de León Rodríguez, D.
2 The studies in this presentation gather several international and multisite collaboration projects within and between Switzerland (University of Fribourg, University of Bern, University of Geneva) and Costa Rica (Universidad de Costa Rica)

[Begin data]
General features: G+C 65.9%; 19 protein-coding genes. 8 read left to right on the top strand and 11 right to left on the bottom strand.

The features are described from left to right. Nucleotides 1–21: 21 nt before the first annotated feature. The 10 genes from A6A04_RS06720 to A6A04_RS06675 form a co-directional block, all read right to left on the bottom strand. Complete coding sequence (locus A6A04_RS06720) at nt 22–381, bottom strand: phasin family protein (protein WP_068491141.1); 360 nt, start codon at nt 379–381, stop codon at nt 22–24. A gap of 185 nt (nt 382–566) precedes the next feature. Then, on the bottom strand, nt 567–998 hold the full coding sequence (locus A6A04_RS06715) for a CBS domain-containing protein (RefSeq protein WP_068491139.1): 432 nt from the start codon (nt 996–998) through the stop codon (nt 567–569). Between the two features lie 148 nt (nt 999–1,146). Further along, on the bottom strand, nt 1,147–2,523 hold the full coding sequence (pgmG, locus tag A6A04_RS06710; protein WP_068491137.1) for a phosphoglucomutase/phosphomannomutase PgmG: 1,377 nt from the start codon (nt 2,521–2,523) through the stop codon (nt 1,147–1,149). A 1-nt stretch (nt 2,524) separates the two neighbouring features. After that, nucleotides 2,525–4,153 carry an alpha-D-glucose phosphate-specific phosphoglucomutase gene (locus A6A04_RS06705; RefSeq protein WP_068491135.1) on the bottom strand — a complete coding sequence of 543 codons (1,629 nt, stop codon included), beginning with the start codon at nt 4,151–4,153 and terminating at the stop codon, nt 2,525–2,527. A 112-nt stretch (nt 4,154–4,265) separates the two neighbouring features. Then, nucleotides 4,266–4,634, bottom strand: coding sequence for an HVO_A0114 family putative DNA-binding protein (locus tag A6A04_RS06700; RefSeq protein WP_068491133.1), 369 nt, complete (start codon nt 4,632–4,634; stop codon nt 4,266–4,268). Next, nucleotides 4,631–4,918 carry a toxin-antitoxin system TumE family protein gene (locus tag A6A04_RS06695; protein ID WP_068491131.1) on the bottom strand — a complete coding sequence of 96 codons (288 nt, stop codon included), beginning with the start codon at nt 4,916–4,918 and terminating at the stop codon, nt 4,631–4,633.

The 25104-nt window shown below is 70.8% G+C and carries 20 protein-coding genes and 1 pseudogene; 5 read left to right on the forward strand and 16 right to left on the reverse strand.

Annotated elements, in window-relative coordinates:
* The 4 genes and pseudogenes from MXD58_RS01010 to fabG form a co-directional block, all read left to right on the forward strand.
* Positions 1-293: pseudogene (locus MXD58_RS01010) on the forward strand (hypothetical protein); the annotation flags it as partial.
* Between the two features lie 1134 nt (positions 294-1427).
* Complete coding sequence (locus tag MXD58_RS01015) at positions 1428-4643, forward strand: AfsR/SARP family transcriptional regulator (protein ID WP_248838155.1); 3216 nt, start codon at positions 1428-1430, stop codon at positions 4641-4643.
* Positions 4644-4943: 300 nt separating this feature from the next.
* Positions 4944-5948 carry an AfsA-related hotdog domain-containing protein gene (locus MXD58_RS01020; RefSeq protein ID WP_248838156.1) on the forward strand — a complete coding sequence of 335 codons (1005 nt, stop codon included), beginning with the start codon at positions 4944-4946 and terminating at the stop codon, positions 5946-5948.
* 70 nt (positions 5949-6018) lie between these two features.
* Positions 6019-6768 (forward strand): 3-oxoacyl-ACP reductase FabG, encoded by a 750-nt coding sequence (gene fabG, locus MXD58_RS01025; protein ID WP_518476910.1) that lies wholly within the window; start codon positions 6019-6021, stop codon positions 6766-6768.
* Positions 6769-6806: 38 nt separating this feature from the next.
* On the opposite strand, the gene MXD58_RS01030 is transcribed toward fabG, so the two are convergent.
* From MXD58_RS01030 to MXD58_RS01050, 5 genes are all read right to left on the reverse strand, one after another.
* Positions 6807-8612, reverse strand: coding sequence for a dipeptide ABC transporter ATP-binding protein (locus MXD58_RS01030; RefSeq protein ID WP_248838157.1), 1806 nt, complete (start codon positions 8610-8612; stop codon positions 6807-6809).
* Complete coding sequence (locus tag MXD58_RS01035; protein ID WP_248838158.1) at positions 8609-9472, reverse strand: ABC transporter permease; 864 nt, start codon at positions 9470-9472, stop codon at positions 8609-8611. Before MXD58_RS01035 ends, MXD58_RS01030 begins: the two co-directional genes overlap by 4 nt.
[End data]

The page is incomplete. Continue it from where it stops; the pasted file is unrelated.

In the orthographic depth hypothesis or ODH, languages can be categorized as a function of their degree of orthographic depth defined by the more or less direct/ambiguous, or transparent/opaque, relationship between graphemes and phonemes of the language . The pronunciation of words can then be obtained using simple one-to-one grapheme-phoneme conversion (GPC) rules, or by means of more complex rules stored in procedural memory. Different processing would therefore be involved when reading, which vary in the degree of opacity (opaque vs. transparent GPC) of a given language. In this way, Spanish or German are transparent languages as the majority of their words obey a simple GPC relationship. Whereas, in opaque languages, such as English or French, words share most frequently an ambiguous GPC relationship. Several behavioural and brain imaging studies have tested this hypothesis, but few of them have evaluated the oculomotor pattern while reading. According to the ODH, the reading pattern might be global and parallel in opaque languages, but local and serial in transparent languages. This presentation will focus on three eyetracking studies challenging the ODH with several opaque-transparent bilingual groups. The task was to read aloud isolated words and pseudo-words (Study 1 and 2) or only words (Study 3). The first study investigated the oculomotor pattern of simultaneous German-French bilingual readers, while the second and third studies